Has complaining sidetracked you or your group?

Are you wasting potential and avoiding improvement by focusing on what is wrong instead of attributes that could lead to more happiness, satisfaction, and solutions? Could you, your company, your organization, or your community benefit from a better balance between identifying or complaining about negatives and imagining or bonding over positives?

A post on The Daily Love asks whether your relationships support your empowerment. Read it here. It provides insight and questions to help you reflect on the relationships in your life and whether they’re helping you. Apply that examination to all aspects of your world, from social groups to City Hall.

It’s common to find fellowship through complaint. You get together to grumble about work, your significant other, your lack of significant other, the government, the economy, something that happened in the past, current affairs, relatives, your weight, what others think of your weight, mutually despised individuals or groups, and countless other sources of irritation and frustration. These complaints can be reasonable, and pretending that problems don’t exist or refusing to talk about them creates a false sense of the world or a blanket of protection for a real issue.

Yes, the government wastes money sometimes. Yes, some corporations put their profits above what is good for their employees or society. Yes, some people are shallow and mean and difficult to understand. Yes, you have valid feelings and thoughts and deserve to recognize them. Sharing your thoughts and feelings can help you gain perspective on how you might change your situation or interpretations.

However, the allure of connecting over faults or problems can work against the best interests of yourself or your community. The binding power of negativity can blind you to strengths and solutions. This is true of one-on-one relationships, of organizations or communities, of businesses, and of concepts that bring people together, such as the Occupy movement or the Tea Party. Show up to the discussion, but then put up or shut up.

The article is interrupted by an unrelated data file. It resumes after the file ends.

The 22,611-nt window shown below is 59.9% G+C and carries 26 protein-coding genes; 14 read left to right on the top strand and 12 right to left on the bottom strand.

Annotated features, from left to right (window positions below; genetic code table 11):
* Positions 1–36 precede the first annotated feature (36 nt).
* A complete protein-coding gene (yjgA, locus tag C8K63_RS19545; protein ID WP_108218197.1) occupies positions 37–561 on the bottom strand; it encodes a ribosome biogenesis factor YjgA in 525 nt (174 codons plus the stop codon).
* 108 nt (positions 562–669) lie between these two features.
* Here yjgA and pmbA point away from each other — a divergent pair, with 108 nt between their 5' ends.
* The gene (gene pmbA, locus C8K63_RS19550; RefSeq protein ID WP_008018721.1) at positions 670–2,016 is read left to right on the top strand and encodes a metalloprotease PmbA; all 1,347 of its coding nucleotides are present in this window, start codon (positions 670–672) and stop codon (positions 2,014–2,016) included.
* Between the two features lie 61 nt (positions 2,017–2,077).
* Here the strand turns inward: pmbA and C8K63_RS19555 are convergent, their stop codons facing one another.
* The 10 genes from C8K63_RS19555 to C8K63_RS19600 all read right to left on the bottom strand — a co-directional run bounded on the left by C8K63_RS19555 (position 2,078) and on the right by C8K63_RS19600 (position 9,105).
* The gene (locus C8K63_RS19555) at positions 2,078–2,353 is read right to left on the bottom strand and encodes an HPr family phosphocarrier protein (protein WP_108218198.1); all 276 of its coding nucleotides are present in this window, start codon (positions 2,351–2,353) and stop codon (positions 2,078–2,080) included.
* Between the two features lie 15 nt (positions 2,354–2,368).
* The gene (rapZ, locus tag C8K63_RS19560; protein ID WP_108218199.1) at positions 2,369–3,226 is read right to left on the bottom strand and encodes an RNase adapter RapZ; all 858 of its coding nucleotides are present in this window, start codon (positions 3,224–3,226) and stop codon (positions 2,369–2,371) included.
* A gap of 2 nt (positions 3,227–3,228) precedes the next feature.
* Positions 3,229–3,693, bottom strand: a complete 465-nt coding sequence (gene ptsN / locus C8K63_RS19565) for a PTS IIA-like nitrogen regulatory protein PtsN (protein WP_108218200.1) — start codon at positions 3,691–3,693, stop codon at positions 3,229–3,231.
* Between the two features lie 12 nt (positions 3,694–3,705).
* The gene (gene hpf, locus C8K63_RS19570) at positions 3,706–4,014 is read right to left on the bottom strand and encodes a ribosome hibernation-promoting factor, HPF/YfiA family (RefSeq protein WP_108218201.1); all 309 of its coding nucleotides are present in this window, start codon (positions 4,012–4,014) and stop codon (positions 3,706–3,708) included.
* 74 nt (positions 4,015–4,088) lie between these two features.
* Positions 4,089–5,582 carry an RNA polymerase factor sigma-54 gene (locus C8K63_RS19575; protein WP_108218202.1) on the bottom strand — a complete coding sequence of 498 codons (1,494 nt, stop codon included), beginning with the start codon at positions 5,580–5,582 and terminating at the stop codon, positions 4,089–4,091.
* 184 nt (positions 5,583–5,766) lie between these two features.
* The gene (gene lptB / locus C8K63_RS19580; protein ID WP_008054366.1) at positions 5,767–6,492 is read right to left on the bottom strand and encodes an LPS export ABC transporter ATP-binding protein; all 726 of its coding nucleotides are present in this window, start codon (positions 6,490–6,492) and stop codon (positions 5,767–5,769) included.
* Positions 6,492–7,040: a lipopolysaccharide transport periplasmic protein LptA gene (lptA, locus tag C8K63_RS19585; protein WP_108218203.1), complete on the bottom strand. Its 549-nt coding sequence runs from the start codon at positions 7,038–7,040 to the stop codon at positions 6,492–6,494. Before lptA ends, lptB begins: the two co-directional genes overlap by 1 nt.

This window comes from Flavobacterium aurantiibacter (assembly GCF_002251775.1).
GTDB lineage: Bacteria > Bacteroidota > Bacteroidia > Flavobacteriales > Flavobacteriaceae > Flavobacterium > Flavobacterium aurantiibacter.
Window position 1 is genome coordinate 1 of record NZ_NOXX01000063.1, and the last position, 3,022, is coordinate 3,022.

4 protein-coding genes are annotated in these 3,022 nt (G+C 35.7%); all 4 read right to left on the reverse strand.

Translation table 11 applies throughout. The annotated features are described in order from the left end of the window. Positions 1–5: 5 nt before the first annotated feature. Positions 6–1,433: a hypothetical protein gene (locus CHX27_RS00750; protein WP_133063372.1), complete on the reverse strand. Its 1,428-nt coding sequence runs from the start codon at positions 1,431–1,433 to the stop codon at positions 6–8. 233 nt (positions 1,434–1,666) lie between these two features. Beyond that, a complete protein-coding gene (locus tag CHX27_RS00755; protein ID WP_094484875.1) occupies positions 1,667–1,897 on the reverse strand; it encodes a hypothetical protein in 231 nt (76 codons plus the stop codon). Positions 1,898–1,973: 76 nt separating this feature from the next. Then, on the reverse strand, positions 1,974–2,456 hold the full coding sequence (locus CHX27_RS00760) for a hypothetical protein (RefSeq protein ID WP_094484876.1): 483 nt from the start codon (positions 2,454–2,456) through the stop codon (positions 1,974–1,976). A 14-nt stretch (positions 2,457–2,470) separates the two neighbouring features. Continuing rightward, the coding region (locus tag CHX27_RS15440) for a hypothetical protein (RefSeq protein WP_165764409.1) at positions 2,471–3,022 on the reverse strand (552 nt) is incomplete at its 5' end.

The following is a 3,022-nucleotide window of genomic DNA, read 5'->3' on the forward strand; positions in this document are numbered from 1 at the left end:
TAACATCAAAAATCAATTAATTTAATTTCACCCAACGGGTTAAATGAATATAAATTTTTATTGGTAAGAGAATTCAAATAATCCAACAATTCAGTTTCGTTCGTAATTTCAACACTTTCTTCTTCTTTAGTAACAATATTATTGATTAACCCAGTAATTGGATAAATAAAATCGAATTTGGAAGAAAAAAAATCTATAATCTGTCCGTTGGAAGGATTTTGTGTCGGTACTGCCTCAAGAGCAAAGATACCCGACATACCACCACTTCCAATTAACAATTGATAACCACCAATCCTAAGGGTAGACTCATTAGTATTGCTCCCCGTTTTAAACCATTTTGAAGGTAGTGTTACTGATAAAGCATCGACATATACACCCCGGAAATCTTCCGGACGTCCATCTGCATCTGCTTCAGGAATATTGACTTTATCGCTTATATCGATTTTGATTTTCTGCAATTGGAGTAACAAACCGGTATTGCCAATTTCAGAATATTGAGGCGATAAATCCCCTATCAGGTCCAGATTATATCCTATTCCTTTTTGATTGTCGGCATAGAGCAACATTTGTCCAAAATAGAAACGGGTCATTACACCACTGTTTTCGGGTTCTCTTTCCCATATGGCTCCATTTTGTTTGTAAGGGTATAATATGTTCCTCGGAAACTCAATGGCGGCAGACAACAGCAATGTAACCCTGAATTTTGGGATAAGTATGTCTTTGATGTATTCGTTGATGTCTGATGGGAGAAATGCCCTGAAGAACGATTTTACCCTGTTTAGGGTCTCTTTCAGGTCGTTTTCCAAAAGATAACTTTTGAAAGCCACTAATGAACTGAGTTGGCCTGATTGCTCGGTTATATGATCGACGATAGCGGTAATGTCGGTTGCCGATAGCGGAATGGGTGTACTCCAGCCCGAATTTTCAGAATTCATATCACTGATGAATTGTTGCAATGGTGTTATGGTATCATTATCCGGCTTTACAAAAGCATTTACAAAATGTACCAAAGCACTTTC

If the foundation of your connection is opposing something or complaining about something, improvement of that thing can feel like a threat to your connection. And connection is an incredibly powerful motivation. Having something to get angry about together can create feelings of belonging, but if it also requires that you maintain anger to maintain that belonging, then what you’re really choosing is to become an angry person. Do you really wish to incorporate more bitterness and frustration into your personality?

What happens if your friend changes eating or exercise practices, and you haven’t developed other reasons for the two of you to connect beyond weight loss or body improvement? Or if the person you always talk to about the trouble with singlehood gets into a relationship or decides to make peace with it and stop looking? Or if people develop a solution to the problem that has been stirring you up; do you develop a “need” for a new problem? Or what happens if you realize you don’t have the power to improve a situation: You’re not on the board of a company or you don’t win a leadership role in your organization or government?

How many of the people who are currently in your life would still be interesting or companionable if the thing you complain about improves or won’t improve with your current level of power or action?

You can spend your life dwelling on pain and problems. Complaining can provide the illusion of purpose and connection, but if it doesn’t result in things getting better, then why are you wasting your time and energy on it? If those around you are wasting their time and energy, do you really want to give them a place in your life, to influence your actions?

What are the stepping stones that exist, right now, that could move you closer to “better?” What are the strengths of you, your company, your organization, your community? How could your form bonds of improvement? What prevents you from giving up the negativity habit, and what would your life and world look like if you changed your focus?

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